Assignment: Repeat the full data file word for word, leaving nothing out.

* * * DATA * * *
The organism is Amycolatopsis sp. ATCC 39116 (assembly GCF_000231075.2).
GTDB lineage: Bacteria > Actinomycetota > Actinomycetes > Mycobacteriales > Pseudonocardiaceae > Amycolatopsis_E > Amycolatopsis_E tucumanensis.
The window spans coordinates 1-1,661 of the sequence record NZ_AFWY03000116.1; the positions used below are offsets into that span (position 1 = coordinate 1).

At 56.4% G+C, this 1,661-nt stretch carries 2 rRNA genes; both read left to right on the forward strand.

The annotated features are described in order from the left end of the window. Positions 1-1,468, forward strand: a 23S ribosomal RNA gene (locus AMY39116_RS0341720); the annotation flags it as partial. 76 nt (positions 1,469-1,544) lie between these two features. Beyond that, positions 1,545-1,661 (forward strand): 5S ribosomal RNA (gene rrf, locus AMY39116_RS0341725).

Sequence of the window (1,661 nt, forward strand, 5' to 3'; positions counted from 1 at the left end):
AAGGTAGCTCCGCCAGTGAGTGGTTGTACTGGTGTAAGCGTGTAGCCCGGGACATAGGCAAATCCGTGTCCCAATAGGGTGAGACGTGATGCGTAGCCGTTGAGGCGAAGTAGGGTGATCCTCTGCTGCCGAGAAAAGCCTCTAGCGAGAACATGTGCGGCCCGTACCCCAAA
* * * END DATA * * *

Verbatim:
The organism is Amycolatopsis sp. ATCC 39116 (assembly GCF_000231075.2).
GTDB lineage: Bacteria > Actinomycetota > Actinomycetes > Mycobacteriales > Pseudonocardiaceae > Amycolatopsis_E > Amycolatopsis_E tucumanensis.
The window spans coordinates 1-1,661 of the sequence record NZ_AFWY03000116.1; the positions used below are offsets into that span (position 1 = coordinate 1).

At 56.4% G+C, this 1,661-nt stretch carries 2 rRNA genes; both read left to right on the forward strand.

The annotated features are described in order from the left end of the window. Positions 1-1,468, forward strand: a 23S ribosomal RNA gene (locus AMY39116_RS0341720); the annotation flags it as partial. 76 nt (positions 1,469-1,544) lie between these two features. Beyond that, positions 1,545-1,661 (forward strand): 5S ribosomal RNA (gene rrf, locus AMY39116_RS0341725).

Sequence of the window (1,661 nt, forward strand, 5' to 3'; positions counted from 1 at the left end):
AAGGTAGCTCCGCCAGTGAGTGGTTGTACTGGTGTAAGCGTGTAGCCCGGGACATAGGCAAATCCGTGTCCCAATAGGGTGAGACGTGATGCGTAGCCGTTGAGGCGAAGTAGGGTGATCCTCTGCTGCCGAGAAAAGCCTCTAGCGAGAACATGTGCGGCCCGTACCCCAAA